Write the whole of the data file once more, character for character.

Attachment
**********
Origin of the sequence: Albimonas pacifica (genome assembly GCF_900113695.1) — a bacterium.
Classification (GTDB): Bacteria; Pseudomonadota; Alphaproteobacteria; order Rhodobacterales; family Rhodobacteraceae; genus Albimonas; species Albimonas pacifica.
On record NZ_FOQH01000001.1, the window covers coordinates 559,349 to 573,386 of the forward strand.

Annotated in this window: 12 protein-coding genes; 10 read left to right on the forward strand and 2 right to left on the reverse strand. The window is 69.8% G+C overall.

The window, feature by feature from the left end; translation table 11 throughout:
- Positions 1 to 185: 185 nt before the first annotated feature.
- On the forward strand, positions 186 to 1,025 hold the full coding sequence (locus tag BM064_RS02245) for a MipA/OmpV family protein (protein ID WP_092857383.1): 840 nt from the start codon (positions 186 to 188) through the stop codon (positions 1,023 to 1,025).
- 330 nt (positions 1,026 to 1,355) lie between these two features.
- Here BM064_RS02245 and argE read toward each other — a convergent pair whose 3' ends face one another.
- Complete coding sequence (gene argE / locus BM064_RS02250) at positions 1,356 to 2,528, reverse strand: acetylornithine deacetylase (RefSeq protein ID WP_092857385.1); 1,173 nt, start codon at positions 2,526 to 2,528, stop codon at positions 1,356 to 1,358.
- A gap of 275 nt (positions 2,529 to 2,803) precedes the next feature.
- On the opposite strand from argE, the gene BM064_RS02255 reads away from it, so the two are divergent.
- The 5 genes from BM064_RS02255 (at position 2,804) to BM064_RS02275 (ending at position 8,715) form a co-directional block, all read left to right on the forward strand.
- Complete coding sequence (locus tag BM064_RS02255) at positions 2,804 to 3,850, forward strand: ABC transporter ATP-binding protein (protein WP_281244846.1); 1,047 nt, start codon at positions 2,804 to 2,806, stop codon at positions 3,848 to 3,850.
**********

Origin of the sequence: Albimonas pacifica (genome assembly GCF_900113695.1) — a bacterium.
Classification (GTDB): Bacteria; Pseudomonadota; Alphaproteobacteria; order Rhodobacterales; family Rhodobacteraceae; genus Albimonas; species Albimonas pacifica.
On record NZ_FOQH01000001.1, the window covers coordinates 559,349 to 573,386 of the forward strand.

Annotated in this window: 12 protein-coding genes; 10 read left to right on the forward strand and 2 right to left on the reverse strand. The window is 69.8% G+C overall.

The window, feature by feature from the left end; translation table 11 throughout:
- Positions 1 to 185: 185 nt before the first annotated feature.
- On the forward strand, positions 186 to 1,025 hold the full coding sequence (locus tag BM064_RS02245) for a MipA/OmpV family protein (protein ID WP_092857383.1): 840 nt from the start codon (positions 186 to 188) through the stop codon (positions 1,023 to 1,025).
- 330 nt (positions 1,026 to 1,355) lie between these two features.
- Here BM064_RS02245 and argE read toward each other — a convergent pair whose 3' ends face one another.
- Complete coding sequence (gene argE / locus BM064_RS02250) at positions 1,356 to 2,528, reverse strand: acetylornithine deacetylase (RefSeq protein ID WP_092857385.1); 1,173 nt, start codon at positions 2,526 to 2,528, stop codon at positions 1,356 to 1,358.
- A gap of 275 nt (positions 2,529 to 2,803) precedes the next feature.
- On the opposite strand from argE, the gene BM064_RS02255 reads away from it, so the two are divergent.
- The 5 genes from BM064_RS02255 (at position 2,804) to BM064_RS02275 (ending at position 8,715) form a co-directional block, all read left to right on the forward strand.
- Complete coding sequence (locus tag BM064_RS02255) at positions 2,804 to 3,850, forward strand: ABC transporter ATP-binding protein (protein WP_281244846.1); 1,047 nt, start codon at positions 2,804 to 2,806, stop codon at positions 3,848 to 3,850.